Winds of Change – Saturday, 13th week in ordinary time – Mt 9:14-17
Chapters 8 and 9 of the Gospel of Matthew, focus on ten miracle narratives. Matthew, unlike Mark will brush over the elaborate details of the miracle but will always settle of the focus point; Jesus is the Son of God. But Matthew has also punctuated these two chapters with three calls to discipleship. The first was the ‘would be followers of Jesus’ then the ‘call of Matthew himself’ in verse nine onwards and finally in verse thirty five we have the teaching on the’ harvest being rich but the labourers being few’.
Today, we are in the second teaching on discipleship. Jesus has called Matthew and now he and his friends are feasting with Jesus much to the disapproval of the Pharisees. But these attacks must not be seen in isolation. Chapter nine sees three sets of people attacking Jesus. It begins with the scribes in verse three, then the Pharisees in verse eleven and now in our text of today we have the disciples of John the Baptist himself.
The last group comes across as a shocker! Why would the disciples of Jesus’ cousin themselves criticise Jesus? Let us hypothetically but rather safely put it down to sour grapes and a dwindling congregation. While we have sufficient evidence to show that the Baptists (followers of John) were certainly popular during Jesus’ lifetime, the fact that Jesus was drawing crowds could only mean that he was drawing crowds from their following.
So they join the Pharisees in taking on Jesus. Note the line of questioning, ‘why do your disciples not fast but we, the Pharisees and the disciples of John, fast?’ There are two things to observe here. First, they are not directly accusing Jesus but pointing fingers at his disciples. In short they are subtly stating that the disciples are ‘bad’ because the master is bad. Secondly, this is a case of ‘spiritual one up-manship’. In making this statement they are effectively telling Jesus, ‘we are spiritually better than you.’ That sounds like a lot of what continues today.
Jesus responds with not one but three examples to answer their claims. These are found in verses, fifteen, sixteen and seventeen. Here is the point that Jesus was making. Jesus has come to bring the Good News of the Kingdom of God. This Good news was also NEW NEWS and all things new are resisted at first. Jesus understands their reluctance to accept his new message but insists that this new message needs a new and open mind just as new wine needs new wineskins.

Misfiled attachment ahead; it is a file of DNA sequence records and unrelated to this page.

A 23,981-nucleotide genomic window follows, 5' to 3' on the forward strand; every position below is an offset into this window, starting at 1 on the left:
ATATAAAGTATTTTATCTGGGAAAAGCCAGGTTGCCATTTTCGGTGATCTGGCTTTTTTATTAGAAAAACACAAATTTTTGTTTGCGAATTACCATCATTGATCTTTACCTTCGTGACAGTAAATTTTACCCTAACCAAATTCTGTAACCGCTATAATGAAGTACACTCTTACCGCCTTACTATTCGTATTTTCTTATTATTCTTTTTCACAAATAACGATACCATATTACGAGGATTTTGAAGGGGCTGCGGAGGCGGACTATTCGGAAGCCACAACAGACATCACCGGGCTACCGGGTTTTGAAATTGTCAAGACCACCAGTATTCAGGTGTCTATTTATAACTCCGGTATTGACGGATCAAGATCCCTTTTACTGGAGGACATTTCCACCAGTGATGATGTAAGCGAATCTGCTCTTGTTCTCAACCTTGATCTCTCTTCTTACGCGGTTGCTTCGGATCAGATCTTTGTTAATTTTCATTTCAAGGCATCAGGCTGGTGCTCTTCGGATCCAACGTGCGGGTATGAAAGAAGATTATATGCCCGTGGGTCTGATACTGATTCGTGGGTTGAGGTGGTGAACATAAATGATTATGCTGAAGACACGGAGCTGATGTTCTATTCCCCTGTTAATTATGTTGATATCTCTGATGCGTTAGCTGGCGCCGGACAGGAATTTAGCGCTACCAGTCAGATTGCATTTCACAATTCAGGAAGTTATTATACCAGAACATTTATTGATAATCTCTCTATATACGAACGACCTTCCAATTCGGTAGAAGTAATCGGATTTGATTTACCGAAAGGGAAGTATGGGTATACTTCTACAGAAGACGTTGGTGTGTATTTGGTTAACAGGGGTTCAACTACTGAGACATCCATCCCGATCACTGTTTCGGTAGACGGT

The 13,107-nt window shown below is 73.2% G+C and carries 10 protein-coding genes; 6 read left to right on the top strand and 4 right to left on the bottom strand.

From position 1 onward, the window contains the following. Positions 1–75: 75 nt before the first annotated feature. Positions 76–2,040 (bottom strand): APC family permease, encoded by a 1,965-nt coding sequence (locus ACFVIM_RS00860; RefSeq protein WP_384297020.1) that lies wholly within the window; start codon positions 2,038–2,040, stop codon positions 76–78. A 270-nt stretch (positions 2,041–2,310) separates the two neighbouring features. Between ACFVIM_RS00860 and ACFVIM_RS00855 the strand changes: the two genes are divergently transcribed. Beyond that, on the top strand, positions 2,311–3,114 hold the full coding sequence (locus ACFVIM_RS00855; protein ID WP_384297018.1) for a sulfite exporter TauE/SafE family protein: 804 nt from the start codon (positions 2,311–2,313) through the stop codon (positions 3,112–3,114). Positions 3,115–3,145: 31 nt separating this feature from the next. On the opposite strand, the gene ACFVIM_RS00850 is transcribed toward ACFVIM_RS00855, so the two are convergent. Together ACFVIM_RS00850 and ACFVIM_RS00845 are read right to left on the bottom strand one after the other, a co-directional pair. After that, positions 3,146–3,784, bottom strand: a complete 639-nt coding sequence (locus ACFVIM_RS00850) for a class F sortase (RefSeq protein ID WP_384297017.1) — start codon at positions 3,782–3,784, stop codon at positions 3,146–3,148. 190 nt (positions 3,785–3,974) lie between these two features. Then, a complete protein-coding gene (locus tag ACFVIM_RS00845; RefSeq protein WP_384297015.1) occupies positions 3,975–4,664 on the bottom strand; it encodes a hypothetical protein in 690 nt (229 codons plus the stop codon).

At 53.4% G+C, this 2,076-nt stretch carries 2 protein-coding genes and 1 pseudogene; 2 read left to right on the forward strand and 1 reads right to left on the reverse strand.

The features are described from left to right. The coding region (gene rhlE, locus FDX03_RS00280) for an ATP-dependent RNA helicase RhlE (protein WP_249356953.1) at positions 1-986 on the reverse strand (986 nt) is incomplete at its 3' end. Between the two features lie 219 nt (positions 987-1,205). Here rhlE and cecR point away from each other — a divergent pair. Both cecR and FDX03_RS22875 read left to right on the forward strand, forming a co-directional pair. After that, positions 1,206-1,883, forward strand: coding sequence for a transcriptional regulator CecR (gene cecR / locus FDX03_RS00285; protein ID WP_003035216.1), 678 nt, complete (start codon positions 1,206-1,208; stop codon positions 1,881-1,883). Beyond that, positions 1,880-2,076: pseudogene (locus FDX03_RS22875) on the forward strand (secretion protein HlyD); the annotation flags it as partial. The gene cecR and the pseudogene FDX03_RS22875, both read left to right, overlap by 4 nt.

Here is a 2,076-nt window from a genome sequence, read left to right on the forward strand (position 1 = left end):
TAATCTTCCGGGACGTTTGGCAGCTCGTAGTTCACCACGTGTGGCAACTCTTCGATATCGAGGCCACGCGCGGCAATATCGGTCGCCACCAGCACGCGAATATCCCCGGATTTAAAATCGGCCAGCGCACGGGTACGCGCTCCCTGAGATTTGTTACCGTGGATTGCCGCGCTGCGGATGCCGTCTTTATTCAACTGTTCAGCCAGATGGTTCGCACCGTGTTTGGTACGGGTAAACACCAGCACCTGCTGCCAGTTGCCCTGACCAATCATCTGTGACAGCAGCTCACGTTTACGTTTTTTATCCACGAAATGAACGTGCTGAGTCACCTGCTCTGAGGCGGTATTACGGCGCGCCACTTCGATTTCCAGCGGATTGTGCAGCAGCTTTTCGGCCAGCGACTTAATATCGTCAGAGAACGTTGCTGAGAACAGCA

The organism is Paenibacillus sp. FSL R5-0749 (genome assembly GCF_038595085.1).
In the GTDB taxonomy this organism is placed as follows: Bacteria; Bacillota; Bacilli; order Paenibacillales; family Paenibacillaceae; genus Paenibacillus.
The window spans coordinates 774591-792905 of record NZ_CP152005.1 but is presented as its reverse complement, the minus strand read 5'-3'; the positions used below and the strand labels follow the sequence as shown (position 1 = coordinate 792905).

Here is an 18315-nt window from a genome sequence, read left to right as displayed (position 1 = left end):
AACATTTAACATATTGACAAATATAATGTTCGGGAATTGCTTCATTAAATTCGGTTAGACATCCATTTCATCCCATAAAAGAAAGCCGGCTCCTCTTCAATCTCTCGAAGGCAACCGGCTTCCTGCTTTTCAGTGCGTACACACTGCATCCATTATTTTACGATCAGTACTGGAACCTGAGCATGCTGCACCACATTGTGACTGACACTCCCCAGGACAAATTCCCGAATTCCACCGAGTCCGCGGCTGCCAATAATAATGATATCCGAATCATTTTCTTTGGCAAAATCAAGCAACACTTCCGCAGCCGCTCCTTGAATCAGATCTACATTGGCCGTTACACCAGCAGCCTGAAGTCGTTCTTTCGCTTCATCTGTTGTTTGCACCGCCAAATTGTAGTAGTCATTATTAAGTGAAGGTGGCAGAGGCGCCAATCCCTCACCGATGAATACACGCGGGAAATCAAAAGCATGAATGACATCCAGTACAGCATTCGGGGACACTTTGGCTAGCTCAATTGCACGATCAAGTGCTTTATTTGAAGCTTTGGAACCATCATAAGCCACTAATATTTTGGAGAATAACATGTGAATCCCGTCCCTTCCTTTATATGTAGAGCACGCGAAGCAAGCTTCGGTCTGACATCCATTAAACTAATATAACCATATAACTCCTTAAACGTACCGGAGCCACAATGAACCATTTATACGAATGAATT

Is Jesus thus dismissing the Old Law and traditions? Absolutely not! Time and time again, and we read this in Chapter 5: 1, he has said he has not come to abolish the law and the prophets but to fulfil it. One of his examples in verse 16 helps us to understand his message better. Jesus says, “no one sews a piece of unshrunken cloth on an old cloak, for the patch pulls away from the cloak and a worse tear is made.
The Greek word for patch is pleroma also translated as fullness and the Greek word for tear is schima from where you get the word schism. What Jesus is saying is that his message (the patch) is the fullness. The old coat is good but to take that and stitch a patch (new message of Jesus) would cause a tear when the patch ‘pulls away’, causing a tear (schism) between the Jews and the Jewish Christians.
In verse seventeen he reverses the order. No one puts new wine (his teachings) into old wineskins (the Jewish Law and Prophets). His new message cannot be force fit into the traditional ways of thinking. But lest you being to think that Jesus is dismissing one for the other look carefully, he is not. He is holding and preserving both while calling for a new way of thinking a new and personal approach to God.
What is our takeaway? Many of us too want what is new to fit somehow into our old way of thinking. The fact is we are afraid of embracing the new, afraid we will lose what we have held on for so long. Faith requires an open mind; open enough for an ‘aggiornamento,’ new winds blowing through the Church.
Fr Warner D’Souza